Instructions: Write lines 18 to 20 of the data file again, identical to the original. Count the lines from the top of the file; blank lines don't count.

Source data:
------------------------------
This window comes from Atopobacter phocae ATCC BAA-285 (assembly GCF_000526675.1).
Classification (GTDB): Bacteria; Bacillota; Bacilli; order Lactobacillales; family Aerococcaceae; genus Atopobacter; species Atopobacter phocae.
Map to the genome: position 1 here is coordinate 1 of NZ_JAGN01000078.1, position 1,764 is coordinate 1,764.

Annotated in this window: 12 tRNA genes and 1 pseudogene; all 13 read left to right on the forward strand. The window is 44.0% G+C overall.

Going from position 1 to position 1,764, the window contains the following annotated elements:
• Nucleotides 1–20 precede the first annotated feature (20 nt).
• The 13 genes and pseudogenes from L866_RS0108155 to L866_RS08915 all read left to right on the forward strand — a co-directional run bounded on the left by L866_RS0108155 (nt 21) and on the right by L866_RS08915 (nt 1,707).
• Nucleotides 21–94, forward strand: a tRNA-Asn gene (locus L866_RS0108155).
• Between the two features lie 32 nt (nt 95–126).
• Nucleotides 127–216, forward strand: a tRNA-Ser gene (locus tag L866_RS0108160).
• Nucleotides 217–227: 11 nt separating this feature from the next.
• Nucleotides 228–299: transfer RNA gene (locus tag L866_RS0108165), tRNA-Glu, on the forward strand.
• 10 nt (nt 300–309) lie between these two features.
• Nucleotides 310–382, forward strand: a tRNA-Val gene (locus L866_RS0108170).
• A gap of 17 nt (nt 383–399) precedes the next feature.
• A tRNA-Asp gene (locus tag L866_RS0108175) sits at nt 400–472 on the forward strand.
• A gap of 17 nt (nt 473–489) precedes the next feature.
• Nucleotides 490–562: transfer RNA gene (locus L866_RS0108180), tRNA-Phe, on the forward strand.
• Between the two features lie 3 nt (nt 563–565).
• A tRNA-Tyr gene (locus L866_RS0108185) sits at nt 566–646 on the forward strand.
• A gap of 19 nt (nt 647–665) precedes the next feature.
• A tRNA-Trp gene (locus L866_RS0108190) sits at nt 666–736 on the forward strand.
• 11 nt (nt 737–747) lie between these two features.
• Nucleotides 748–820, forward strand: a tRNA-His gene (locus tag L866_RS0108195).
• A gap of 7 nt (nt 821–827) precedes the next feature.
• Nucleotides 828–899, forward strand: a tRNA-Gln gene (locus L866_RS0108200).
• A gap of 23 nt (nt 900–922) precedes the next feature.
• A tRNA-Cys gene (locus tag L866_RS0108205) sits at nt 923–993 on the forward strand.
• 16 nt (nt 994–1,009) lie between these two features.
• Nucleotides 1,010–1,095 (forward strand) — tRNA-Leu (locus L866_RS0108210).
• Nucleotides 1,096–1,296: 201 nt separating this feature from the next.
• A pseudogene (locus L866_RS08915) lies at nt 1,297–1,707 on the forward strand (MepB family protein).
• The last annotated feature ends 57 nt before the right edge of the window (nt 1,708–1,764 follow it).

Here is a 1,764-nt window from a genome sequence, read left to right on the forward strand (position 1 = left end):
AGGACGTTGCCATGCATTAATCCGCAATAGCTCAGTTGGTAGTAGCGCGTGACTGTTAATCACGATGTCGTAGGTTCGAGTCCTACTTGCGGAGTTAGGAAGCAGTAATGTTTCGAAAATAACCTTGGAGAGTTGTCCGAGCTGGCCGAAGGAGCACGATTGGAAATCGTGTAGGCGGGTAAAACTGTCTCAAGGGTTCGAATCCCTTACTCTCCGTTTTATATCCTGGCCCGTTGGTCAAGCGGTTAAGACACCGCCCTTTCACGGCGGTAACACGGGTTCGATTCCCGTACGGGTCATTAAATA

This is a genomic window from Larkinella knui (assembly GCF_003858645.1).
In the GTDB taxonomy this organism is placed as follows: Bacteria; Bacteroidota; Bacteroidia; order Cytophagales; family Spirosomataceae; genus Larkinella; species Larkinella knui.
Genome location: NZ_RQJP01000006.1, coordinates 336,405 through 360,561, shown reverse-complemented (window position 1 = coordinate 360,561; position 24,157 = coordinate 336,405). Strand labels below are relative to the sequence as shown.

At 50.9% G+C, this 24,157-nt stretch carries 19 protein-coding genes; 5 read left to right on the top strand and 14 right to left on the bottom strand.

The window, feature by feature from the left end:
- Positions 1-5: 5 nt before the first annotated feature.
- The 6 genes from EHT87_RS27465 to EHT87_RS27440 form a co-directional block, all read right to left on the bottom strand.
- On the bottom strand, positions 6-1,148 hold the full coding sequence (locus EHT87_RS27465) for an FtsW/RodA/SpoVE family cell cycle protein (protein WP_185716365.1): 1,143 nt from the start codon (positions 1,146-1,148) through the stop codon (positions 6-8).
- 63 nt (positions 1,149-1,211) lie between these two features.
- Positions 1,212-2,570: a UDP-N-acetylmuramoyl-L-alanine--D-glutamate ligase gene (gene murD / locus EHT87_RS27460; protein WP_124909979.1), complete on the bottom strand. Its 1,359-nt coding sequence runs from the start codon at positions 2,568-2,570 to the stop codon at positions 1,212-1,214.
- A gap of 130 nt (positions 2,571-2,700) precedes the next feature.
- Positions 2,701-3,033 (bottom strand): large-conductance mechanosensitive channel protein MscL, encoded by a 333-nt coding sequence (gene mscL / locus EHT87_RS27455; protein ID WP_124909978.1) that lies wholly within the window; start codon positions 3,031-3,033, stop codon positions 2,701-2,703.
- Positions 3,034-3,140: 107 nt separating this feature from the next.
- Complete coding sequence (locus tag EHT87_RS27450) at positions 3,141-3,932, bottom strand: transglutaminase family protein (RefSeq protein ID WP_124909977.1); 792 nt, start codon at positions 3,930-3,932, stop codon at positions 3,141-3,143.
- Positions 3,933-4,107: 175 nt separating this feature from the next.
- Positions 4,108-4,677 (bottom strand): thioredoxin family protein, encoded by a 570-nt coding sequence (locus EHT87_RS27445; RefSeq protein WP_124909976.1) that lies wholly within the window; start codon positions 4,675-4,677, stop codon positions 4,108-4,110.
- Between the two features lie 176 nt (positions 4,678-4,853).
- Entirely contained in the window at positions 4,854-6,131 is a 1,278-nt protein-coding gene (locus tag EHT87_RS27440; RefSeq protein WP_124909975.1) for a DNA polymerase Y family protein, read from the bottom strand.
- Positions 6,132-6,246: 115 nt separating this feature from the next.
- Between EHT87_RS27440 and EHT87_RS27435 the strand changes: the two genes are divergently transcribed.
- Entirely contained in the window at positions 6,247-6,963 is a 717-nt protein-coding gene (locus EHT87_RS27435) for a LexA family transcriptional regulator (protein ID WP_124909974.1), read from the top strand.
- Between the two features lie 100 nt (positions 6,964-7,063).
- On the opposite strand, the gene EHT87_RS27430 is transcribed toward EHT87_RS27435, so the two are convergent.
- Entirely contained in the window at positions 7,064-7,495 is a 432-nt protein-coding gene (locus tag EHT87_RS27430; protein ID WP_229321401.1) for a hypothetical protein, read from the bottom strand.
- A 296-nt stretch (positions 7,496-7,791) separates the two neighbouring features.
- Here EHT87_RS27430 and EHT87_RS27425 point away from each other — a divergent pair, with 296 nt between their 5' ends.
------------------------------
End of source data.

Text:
• Nucleotides 490–562: transfer RNA gene (locus L866_RS0108180), tRNA-Phe, on the forward strand.
• Between the two features lie 3 nt (nt 563–565).
• A tRNA-Tyr gene (locus L866_RS0108185) sits at nt 566–646 on the forward strand.